DES MOINES, Iowa — For the first time since 2012, Scott Clyce is participating in the presidential election.
"It'll be awesome to be able to be a part of something that is considered so American," Clyce said.
Clyce lost his right to vote in 2014 when he got convicted of possessing marijuana: a felony.
"I haven't been able to vote since Obama," Clyce said. "Had to sit the last one out."
This summer, Governor Kim Reynolds signed an executive order, restoring the right to vote for most felons who have completed their sentence.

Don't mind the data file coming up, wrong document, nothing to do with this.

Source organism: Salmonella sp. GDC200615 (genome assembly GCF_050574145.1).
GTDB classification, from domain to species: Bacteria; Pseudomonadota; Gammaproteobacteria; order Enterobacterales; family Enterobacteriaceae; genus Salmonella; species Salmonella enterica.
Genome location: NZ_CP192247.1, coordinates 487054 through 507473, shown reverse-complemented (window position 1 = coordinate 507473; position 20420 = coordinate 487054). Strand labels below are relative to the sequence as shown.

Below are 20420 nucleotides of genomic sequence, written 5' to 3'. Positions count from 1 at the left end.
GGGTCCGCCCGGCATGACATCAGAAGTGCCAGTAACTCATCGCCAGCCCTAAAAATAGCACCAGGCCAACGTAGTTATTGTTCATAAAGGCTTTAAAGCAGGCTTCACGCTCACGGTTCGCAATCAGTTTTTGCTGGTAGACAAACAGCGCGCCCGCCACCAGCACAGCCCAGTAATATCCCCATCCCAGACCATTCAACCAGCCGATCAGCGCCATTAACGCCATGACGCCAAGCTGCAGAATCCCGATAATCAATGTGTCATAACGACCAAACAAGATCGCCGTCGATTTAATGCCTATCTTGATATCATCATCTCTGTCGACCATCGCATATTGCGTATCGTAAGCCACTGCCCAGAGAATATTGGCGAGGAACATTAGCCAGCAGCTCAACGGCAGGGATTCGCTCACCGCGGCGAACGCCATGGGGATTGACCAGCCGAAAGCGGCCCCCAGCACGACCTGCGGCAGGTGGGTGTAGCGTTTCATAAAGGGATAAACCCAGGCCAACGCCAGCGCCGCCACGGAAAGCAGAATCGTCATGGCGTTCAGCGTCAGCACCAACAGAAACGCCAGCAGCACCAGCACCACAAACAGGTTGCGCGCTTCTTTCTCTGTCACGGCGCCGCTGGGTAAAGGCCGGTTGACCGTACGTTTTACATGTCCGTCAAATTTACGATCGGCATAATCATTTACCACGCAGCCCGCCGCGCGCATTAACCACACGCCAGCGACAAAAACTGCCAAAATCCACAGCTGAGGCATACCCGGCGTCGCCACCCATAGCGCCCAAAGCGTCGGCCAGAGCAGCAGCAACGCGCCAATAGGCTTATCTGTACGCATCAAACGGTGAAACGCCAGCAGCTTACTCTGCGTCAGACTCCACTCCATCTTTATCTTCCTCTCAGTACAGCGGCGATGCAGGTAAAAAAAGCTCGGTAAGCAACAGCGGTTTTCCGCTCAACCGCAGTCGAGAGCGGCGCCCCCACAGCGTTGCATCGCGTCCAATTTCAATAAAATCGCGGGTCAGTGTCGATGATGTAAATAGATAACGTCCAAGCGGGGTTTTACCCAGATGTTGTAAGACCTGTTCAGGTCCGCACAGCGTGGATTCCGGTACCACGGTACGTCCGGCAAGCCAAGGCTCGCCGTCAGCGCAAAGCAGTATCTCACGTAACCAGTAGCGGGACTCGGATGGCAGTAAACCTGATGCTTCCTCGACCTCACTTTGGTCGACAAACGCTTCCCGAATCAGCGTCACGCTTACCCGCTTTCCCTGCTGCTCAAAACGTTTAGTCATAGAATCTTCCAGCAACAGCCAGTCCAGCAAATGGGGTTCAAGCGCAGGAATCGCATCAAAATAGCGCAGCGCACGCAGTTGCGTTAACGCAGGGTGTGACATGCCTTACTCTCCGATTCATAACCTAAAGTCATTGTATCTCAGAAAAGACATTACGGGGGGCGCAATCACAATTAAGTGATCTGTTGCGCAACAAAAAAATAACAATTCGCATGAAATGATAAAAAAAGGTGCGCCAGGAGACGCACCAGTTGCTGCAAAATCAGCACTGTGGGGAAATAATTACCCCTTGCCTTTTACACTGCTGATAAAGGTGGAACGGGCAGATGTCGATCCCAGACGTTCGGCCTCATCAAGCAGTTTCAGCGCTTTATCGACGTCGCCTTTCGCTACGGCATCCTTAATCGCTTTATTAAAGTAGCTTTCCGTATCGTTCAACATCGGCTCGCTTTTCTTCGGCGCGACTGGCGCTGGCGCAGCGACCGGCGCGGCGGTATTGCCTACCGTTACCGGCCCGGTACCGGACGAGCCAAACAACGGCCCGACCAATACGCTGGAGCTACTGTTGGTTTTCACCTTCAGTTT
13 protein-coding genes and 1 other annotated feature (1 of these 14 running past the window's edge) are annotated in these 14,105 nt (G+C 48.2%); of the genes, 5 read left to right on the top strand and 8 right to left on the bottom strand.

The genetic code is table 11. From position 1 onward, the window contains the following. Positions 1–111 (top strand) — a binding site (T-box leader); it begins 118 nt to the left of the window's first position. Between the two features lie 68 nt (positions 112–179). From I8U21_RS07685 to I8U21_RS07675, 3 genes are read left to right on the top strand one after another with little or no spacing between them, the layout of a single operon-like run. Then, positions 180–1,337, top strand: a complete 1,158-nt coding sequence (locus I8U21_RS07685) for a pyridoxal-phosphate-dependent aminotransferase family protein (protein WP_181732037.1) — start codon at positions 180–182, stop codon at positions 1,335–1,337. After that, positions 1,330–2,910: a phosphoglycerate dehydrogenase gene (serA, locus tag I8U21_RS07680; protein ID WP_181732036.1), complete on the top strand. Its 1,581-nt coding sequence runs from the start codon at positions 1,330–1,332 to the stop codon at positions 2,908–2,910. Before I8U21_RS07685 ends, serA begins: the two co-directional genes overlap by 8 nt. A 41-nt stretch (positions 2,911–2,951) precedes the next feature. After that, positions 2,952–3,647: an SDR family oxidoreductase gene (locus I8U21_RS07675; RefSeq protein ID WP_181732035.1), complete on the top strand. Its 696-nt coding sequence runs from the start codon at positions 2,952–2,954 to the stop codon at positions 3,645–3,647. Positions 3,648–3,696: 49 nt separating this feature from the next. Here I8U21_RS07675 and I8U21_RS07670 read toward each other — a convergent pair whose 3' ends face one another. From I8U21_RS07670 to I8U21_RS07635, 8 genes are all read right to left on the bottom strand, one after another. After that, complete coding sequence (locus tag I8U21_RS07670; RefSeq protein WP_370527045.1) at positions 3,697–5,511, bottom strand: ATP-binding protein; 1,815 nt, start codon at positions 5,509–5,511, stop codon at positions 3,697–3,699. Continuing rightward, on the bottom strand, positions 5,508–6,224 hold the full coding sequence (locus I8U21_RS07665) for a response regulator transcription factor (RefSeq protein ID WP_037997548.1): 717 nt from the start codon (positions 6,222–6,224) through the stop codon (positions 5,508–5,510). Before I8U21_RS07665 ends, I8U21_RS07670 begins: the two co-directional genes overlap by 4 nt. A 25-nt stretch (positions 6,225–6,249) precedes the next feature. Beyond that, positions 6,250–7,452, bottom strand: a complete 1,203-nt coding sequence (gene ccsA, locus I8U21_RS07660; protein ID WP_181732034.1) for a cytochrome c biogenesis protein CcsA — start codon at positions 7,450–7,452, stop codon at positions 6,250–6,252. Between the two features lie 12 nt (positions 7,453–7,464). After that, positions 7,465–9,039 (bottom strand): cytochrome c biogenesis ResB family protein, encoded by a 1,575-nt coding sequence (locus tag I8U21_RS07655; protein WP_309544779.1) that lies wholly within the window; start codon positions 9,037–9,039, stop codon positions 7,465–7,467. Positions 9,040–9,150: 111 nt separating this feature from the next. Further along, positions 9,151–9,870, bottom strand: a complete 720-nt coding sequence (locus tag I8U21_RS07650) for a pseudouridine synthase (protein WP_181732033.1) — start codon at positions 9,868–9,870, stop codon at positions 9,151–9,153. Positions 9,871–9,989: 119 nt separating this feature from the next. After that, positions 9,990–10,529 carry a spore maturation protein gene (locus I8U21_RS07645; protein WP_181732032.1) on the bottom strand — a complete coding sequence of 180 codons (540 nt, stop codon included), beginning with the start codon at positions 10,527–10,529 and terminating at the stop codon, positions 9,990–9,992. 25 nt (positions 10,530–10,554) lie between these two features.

So Clyce was able to register this year.
Clyce is excited to do his civic duty and encourages others who are eligible to go out and register.
"I know there's people out there that are hesitant," Clyce said. "I was hesitant for years and I didn't know what to do. Just don't feel like you're alone because there's a lot of us out here."
Remember, if you had your voting rights restored you still have to register before you can vote.
But what happens if a person who had their rights restored gets challenged at the polls and a poll watcher claims they aren't eligible to vote?
The secretary of state's office told Local 5 when in doubt, vote provisional.
That means you fill out a ballot on election day, but it's not fed into the machine that tallies the votes.
It'll be held by the auditor's office until the issue is worked out at a later date.